In reflecting on the proper role of confidentiality in workplace investigations following the Banner Estrella Medical Center NLRB decision, I am reminded of the fundamental principle all medical students are taught – “First, do no harm.” This principle is a reminder to avoid making something worse with your medical intervention – especially when the intervention carries an obvious risk of harm but a less certain chance of a benefit.
In the context of investigations into alleged workplace misconduct, in particular into allegations of sexual harassment, the complaining employee often wants confidentiality. Indeed, the EEOC has identified confidentiality as an “important element” of a harassment complaint procedure.
In Banner Estrella Medical Center, the NLRB reminded employers that they should not, in the name of conducting confidential investigations, unduly restrict an employee’s protected rights under the NLRA (as well as Title VII and other laws) to talk with each other about workplace conditions and job-related problems. Unfortunately, the decision provided only limited guidance on how to decide when and to whom confidentiality instructions are appropriate. The result is that employers and their employees who often want investigations to be confidential are, in some ways, left worse off in the wake of the NLRB’s “intervention.”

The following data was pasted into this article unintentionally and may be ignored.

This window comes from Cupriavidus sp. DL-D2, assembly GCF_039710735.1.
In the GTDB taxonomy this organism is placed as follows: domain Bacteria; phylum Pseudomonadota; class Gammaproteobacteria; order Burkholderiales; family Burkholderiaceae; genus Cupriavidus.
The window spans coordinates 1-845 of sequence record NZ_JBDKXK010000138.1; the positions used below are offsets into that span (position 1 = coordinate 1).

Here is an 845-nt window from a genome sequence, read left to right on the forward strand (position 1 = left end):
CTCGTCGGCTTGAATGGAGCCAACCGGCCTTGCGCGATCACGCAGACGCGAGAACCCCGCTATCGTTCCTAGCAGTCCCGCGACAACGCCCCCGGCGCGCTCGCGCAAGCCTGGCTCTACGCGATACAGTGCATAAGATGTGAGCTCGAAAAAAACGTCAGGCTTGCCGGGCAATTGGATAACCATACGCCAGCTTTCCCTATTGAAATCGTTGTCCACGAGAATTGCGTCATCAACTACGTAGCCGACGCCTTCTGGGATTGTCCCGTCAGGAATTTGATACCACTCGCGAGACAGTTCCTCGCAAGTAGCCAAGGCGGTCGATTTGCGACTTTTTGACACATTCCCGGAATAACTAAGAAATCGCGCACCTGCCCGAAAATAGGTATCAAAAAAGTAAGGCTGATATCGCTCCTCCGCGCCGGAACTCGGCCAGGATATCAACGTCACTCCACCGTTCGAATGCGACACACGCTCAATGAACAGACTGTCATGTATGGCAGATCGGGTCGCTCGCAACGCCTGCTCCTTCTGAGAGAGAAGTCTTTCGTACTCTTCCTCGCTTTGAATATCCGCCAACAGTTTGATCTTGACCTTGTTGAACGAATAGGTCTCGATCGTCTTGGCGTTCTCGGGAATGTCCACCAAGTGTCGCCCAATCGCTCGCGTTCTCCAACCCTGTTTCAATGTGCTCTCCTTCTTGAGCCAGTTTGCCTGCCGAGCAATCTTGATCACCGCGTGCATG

Regardless of what side of the debate you are on as it relates to the proper role of confidentiality in investigations, I think everyone can agree that there is no easy bright line rule on this one. What employers and employees need is thoughtful guidance on this topic from both the NLRB and the EEOC. In fact, what I’d like to see the two agencies do is work together to provide joint guidance on this topic given the complexity of workplace investigations and the employment laws.
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